This Brene Brown article on vulnerability struck a chord with me.
Maybe you’ve noticed, but I’m a pretty open person. In real life, I will mostly tell it like it is, let you know that the roll around my middle could save me in a global warming induced hurricane, that I often wait at the door for DSS to show up because my kids never clean their rooms, that I watch an absurd amount of television, and how I feel about almost everything else going on out there. Number one, I never try to paint a fake picture of myself, a coy woman of mystery. Nope, I will tell you the real deal.
Now, not everybody finds this an attractive quality. Some people find it frightening to go there, as in right at the truth. There have been times throughout my life, where I’ve considered my ability to “share,” a negative. Like when you are an open book at a party with someone you’ve never met, and they are obviously not a reader, and you walk away feeling like the head clown at the Big Apple Circus, because didn’t you notice that you should have stopped talking when they didn’t even share their name with you? You do the walk of shame on your way out of the party, embarrassed for the over share, reminding yourself to give your mouth a whopping dose of Kaopectate before the next party so you don’t get verbal diarrhea again.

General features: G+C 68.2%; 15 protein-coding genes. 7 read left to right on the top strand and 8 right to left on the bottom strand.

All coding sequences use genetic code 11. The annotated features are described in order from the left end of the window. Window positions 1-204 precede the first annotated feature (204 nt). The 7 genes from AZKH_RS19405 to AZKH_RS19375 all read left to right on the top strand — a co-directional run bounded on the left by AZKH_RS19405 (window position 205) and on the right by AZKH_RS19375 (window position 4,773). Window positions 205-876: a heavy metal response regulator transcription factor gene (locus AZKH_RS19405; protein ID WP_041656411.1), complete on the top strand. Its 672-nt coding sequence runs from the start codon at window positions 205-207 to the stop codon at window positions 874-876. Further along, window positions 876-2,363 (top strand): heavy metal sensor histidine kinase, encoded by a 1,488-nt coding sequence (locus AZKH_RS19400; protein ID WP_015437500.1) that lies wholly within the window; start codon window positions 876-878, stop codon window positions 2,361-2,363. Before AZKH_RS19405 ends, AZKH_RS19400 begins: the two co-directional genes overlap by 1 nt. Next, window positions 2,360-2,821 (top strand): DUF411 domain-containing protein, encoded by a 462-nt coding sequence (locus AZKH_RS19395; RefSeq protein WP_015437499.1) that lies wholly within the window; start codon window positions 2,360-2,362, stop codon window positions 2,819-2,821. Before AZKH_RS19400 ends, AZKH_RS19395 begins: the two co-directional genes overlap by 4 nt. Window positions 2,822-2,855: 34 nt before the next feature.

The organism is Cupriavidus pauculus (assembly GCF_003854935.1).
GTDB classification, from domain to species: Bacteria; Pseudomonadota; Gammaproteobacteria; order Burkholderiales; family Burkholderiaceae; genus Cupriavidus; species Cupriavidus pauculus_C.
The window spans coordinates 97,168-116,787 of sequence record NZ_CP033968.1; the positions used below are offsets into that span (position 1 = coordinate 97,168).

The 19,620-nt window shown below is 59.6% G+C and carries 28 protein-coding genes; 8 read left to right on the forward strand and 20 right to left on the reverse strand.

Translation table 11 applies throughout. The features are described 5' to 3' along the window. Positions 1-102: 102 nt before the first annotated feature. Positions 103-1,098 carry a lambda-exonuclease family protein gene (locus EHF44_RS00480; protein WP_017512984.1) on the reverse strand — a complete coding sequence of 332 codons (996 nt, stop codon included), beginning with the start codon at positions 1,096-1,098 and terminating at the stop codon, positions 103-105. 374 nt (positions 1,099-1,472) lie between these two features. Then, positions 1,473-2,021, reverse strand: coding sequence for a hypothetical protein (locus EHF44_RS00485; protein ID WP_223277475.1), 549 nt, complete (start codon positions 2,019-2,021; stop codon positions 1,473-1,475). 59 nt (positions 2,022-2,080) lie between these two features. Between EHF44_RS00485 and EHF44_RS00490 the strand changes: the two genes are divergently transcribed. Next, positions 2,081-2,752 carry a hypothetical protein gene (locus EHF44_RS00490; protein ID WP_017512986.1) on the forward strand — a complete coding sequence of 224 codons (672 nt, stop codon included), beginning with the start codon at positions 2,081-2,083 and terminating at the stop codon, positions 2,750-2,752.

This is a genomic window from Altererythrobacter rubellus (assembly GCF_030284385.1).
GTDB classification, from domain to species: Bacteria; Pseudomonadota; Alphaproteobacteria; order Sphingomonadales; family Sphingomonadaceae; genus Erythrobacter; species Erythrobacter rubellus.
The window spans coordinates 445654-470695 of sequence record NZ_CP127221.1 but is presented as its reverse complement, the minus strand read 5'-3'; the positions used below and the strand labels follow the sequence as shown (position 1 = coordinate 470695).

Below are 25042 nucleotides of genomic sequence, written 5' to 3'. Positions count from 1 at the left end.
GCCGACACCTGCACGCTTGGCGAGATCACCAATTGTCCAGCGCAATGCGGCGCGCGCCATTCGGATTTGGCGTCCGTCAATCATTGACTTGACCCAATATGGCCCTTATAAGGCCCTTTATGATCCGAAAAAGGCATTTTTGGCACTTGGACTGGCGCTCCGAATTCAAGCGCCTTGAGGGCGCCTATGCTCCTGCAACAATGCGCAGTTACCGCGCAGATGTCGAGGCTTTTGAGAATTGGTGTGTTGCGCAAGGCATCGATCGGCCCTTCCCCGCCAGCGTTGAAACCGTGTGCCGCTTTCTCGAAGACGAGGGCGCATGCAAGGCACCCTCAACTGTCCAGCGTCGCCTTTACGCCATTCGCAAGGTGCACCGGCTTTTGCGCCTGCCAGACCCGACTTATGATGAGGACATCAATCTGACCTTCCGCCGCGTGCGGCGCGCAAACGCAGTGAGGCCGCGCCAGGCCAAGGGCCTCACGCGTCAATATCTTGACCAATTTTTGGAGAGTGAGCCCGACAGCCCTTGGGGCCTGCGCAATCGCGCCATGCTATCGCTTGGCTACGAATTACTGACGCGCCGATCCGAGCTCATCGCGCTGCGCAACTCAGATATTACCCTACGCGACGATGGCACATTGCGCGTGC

But somewhere along the line, I realized that who I am is a talker and a sharer and a connector. What I’m not is a bullshitter. If you don’t like that, you won’t like me. And if you don’t like that, I probably won’t like you. I’ve accepted that I will let myself feel vulnerable, that I will open my heart up to others in a real way, and that if they don’t open theirs back up to me, that I’m not going to feel shame about having tried to be my real self, I’m just going to understand that they’re not my peeps.
I’m grateful to know that being my authentic self isn’t bad. What’s bad isn’t being who you are. What’s bad is not getting yourself out of dodge when you share who you are with someone who shouldn’t have the privilege to be in your life in the first place.